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Put AI to work
September 17-18, 2017: Training
September 18-20, 2017: Tutorials & Conference
San Francisco, CA

AI and cellular images for universal drug discovery

Blake Borgeson (Recursion Pharmaceuticals), Nan Li (Obvious Ventures)
11:55am–12:35pm Tuesday, September 19, 2017
Verticals and applications
Location: Imperial B Level: Beginner
Secondary topics:  Biopharmaceuticals, Deep learning
Average rating: **...
(2.00, 1 rating)

What you'll learn

  • Understand the progression from traditional data science approach to an AI- and ML-driven approach
  • Explore an instructive and inspiring example of generating proprietary dataset for a vertical AI application


AI has already become a silent force behind the scenes in many of our interactions with the digital world . Catalyzed by the success of deep learning and increasingly accessible open source frameworks for data science and machine learning (e.g., TensorFlow, scikit-learn, and Keras), AI is on an unprecedented path toward democratization. However, democratization is also the first step toward commoditization. Standout AI companies will increasingly require access to proprietary datasets to build specialized models in vertical use cases.

Recursion Pharmaceuticals applies computer vision and machine learning to create a high-dimensional feature space in which to evaluate cellular health broadly across hundreds of disease states. Blake Borgeson and Nan Li offer a technical overview of how Recursion leverages cellular phenotyping for drug discovery. Blake and Nan first outline a brief history of the development and emergence of cellular morphological profiling and describe the principles supporting the ability to turn a biological question of interest into a data science problem. They then explore the deep learning tools and architectures Recursion uses to level up the effectiveness and flexibility of imaging-based approaches to biology, paying special attention to the power of combining convolutional neural networks with the company’s growing mass of rich proprietary cellular imaging data and to efforts that may in the future enable a transition away from brute force search toward predictive drug discovery. Blake and Nan conclude with a summary of early medical discoveries enabled by the platform and what this means for the future of healthcare.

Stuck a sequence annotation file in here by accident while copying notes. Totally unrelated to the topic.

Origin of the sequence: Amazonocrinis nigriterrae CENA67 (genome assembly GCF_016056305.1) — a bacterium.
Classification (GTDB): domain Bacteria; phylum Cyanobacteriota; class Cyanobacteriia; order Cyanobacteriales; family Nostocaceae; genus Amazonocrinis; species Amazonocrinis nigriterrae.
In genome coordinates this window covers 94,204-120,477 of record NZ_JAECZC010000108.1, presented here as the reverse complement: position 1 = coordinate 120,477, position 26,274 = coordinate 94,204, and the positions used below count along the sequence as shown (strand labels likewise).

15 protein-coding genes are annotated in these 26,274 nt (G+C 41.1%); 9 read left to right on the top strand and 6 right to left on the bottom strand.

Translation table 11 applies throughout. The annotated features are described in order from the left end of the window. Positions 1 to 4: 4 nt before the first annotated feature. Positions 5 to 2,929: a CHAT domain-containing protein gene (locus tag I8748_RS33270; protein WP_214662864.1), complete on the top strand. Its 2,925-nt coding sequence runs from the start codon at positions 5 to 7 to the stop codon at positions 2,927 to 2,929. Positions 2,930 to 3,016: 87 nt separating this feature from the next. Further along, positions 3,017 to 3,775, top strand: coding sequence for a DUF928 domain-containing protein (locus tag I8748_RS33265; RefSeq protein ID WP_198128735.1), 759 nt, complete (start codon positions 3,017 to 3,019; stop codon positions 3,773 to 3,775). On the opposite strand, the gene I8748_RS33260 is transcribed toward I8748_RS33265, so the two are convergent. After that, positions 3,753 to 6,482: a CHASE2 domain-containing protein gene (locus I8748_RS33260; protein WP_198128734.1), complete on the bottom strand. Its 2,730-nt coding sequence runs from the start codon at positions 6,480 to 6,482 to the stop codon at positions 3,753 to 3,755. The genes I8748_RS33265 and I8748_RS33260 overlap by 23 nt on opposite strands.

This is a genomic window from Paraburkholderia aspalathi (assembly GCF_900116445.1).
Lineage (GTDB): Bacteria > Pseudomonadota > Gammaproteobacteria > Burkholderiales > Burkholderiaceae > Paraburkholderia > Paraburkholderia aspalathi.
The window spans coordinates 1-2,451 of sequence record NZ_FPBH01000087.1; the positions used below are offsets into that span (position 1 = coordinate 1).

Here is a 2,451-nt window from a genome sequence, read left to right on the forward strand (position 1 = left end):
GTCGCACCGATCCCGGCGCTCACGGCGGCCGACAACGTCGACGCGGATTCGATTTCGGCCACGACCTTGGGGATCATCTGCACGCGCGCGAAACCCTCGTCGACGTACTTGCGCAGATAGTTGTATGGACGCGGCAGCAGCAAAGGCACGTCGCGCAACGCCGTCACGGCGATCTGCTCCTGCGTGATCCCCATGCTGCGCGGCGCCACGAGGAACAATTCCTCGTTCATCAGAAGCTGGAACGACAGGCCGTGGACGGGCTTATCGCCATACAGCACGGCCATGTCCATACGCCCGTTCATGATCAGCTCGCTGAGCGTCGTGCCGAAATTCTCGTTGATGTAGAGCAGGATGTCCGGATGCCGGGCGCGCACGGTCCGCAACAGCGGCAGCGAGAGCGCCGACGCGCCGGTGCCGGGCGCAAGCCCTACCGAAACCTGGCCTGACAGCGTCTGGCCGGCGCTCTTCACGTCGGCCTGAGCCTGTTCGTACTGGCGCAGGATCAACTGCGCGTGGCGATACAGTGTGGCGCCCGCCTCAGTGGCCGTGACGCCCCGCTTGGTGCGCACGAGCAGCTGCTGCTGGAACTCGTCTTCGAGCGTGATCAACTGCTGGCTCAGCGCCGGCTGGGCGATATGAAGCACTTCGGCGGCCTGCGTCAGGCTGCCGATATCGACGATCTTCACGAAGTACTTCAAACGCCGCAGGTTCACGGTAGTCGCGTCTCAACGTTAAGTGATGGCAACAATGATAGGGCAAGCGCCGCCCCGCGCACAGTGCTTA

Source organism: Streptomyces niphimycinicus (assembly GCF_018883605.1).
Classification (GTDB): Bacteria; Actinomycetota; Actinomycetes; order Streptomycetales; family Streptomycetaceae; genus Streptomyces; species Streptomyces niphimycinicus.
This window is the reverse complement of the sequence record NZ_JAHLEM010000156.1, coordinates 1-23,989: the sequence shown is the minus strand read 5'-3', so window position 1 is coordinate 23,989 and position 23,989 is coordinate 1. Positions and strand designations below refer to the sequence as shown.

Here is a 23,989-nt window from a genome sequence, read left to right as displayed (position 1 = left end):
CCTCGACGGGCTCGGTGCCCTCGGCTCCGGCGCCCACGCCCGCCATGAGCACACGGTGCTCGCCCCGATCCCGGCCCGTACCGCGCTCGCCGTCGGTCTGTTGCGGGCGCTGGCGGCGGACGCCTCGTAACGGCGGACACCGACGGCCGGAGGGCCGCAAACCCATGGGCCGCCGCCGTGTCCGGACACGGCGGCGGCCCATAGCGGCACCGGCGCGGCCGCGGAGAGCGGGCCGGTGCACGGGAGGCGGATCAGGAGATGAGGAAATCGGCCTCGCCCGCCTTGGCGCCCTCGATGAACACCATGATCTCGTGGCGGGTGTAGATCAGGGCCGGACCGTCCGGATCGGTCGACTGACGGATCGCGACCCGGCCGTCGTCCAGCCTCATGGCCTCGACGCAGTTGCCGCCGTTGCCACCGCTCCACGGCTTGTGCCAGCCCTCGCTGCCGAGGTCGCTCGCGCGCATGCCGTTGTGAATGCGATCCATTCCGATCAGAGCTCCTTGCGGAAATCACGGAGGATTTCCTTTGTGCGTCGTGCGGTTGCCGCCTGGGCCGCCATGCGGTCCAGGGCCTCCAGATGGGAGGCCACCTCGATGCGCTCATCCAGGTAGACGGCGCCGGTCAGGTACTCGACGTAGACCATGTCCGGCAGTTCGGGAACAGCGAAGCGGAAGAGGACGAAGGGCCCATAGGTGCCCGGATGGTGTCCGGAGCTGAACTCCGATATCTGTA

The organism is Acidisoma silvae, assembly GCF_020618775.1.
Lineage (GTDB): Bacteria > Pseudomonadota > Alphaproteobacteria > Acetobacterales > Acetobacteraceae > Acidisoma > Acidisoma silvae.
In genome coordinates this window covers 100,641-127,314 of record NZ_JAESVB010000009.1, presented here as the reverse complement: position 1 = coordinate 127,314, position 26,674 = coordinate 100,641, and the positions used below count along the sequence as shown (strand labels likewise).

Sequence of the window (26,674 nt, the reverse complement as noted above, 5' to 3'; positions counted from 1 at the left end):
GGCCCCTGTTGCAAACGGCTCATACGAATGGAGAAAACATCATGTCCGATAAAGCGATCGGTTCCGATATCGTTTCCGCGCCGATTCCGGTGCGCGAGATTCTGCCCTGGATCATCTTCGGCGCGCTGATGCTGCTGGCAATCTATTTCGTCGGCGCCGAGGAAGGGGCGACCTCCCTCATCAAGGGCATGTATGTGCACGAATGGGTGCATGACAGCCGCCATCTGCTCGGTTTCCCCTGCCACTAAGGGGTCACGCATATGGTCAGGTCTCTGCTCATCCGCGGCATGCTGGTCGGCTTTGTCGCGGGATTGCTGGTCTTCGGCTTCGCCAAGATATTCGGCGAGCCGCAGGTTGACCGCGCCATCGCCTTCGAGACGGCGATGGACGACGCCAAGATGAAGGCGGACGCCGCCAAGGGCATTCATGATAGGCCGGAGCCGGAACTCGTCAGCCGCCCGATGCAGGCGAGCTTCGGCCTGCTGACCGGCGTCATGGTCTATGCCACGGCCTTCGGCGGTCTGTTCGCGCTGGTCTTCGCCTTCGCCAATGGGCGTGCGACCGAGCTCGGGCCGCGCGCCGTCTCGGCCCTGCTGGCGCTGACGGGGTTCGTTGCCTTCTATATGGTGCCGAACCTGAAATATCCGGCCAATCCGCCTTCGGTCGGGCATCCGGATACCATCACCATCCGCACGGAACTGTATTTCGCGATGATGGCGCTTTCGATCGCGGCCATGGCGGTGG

Photo of Blake Borgeson

Blake Borgeson

Recursion Pharmaceuticals

Blake Borgeson is the cofounder and CTO of Recursion Pharmaceuticals, where he is leading the computational development of a drug discovery platform combining high-throughput experiments and machine learning that is capable of finding potential treatments for hundreds of diseases rapidly and in parallel. Previously, he researched and built real-time navigation software for surgical procedures at the M.E. Müller Institute in Bern, Switzerland and cofounded, an ecommerce company that currently employs over 350 in Austin, Texas. Blake holds a PhD in bioinformatics from UT Austin’s Marcotte Lab, where his research used machine learning to exploit new experimental techniques in rapidly mapping protein complexes, and a BS in electrical engineering from Rice University.

Photo of Nan Li

Nan Li

Obvious Ventures

Nan Li brings a mixed technology, investing and entrepreneurial background to Obvious Ventures. He is also an adjunct lecturer at Stanford on venture capital. Nan has been a venture investor and advisor for the past five years, working with companies applying technology toward solving big problems. Previously, he managed early-stage tech investments for Eric Schmidt’s Innovation Endeavors; led product, operations, and finance at Gigwalk, a mobile, crowdsourced data and analytics company funded by Greylock Partners and August Capital; was a VC at Bain Capital Ventures; was a management consultant at Bain & Company; and served as a PM at Microsoft. Nan holds a BSE in computer science engineering from the University of Michigan. He grew up in Detroit after emigrating from China. He enjoys music, photography, culture, puzzles, all Detroit sports, and general nerdom.